There is not enough council houses and they’re not making any more and it goes back to money – its renting, renting, renting. Myatts field estate which is now called the Oval Quarter, the whole estate was council and now 5% is council and the rest is private rented. And it is about £2,500 a month. And they’re like caravans, you can hear your neighbours, the quality of the places are poor. They just want to rush and take everyone’s money, they pop them up like it’s a ping up tent, it’s greed. If you want to resolve the situation and you’re going to get people social housing, you need to make social housing, because everything goes up except for the wages so how do you expect us to survive.
It would be like I’ve won the jackpot, it would be such a weight off and load off my mind. For my daughter not needing to worry. I do not know what the future holds. The rug could be pulled from my feet and I have to pack and go. To have that security it should be a basic necessity, but unfortunately we are being denied this, it would be a dream come true, I can’t explain. It’s so far away from it that it doesn’t even cross my mind. When that day comes, I’ll be so happy. But I’d also feel sad knowing there are people that are going through hell and I’ve had the opportunity. I never even thought about it, I’ve never thought about it that far down.
Joining a housing action group
If it wasn’t for me attending your meetings, I wouldn’t be where I am today because I definitely guarantee, I would have gone down the wrong avenue and I would have shot myself in the foot. I wouldn’t be where I am right now without the support that you give for us to take action to tackle what they chuck at us, we are only able to do that with your support and knowledge and your determination because I tell you from now I’m not stupid, but I never would have thought to have done what you guys have, you’ve held my hand and taken me along and where I am today with my head still above water, I would drowned if it was not for you lot.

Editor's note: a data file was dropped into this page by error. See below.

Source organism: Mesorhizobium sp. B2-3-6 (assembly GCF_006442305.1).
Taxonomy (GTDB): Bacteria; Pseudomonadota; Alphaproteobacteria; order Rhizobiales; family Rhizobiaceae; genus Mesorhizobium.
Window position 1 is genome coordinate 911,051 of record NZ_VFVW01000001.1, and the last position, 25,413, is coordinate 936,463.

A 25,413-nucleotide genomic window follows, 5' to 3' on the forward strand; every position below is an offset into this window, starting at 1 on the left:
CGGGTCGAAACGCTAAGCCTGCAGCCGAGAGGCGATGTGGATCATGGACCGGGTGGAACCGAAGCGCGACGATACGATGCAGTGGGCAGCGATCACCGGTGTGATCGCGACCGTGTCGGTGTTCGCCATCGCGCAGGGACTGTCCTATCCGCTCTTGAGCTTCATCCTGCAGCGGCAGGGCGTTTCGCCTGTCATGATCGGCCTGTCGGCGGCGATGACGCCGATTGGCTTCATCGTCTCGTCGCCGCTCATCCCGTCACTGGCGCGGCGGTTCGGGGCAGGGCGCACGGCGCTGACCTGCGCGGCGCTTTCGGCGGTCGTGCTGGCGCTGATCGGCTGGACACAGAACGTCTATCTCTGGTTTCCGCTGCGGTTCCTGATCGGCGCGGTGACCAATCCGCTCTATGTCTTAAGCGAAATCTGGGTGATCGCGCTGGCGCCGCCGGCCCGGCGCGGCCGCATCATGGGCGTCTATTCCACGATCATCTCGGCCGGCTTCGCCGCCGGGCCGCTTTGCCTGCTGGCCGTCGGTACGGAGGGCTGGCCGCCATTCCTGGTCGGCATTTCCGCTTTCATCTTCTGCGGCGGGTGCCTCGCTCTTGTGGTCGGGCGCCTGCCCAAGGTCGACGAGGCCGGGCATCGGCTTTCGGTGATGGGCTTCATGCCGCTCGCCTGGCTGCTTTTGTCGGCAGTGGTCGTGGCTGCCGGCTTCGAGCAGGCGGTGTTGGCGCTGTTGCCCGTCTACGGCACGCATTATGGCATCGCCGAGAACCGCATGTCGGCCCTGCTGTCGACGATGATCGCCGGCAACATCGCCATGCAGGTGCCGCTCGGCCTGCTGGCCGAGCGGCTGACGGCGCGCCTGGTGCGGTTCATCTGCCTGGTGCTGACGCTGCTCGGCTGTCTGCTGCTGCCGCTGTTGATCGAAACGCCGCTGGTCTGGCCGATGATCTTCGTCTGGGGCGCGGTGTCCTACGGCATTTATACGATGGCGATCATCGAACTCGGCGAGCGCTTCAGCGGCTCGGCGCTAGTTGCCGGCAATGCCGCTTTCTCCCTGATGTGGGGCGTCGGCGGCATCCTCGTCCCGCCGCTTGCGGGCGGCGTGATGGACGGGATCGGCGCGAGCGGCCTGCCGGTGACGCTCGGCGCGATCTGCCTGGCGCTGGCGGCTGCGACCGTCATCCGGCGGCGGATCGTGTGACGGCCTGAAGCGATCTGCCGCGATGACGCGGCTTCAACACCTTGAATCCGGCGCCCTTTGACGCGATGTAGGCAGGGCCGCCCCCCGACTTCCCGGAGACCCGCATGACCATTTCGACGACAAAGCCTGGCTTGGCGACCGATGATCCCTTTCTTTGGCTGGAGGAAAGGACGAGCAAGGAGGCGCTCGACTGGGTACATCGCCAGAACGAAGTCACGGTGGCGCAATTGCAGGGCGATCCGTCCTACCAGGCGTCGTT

Following HASL and PILC’s important legal and campaign victory in June over Lambeth council, we have produced a new leaflet to explain what this means for families who were affected by the Temp to Settle scheme and who were removed from Lambeth’s housing register. Families affected by this scheme still could face problems in the future so please do get in contact with HASL so that we can support each other with our cases.
Many families who approached Lambeth council as homeless were not even aware that they were put on this Temp to Settle scheme – many only found out when their bidding accounts were closed. But if you were housed outside of Lambeth in private housing and were put into band B, it is likely that you were affected by this scheme.
If you are a Lambeth family (or if you used to live in Lambeth) who is concerned or confused about your situation, please do get in contact with us by email or SMS/ whatsapp (details in leaflet)and we will do our best to help.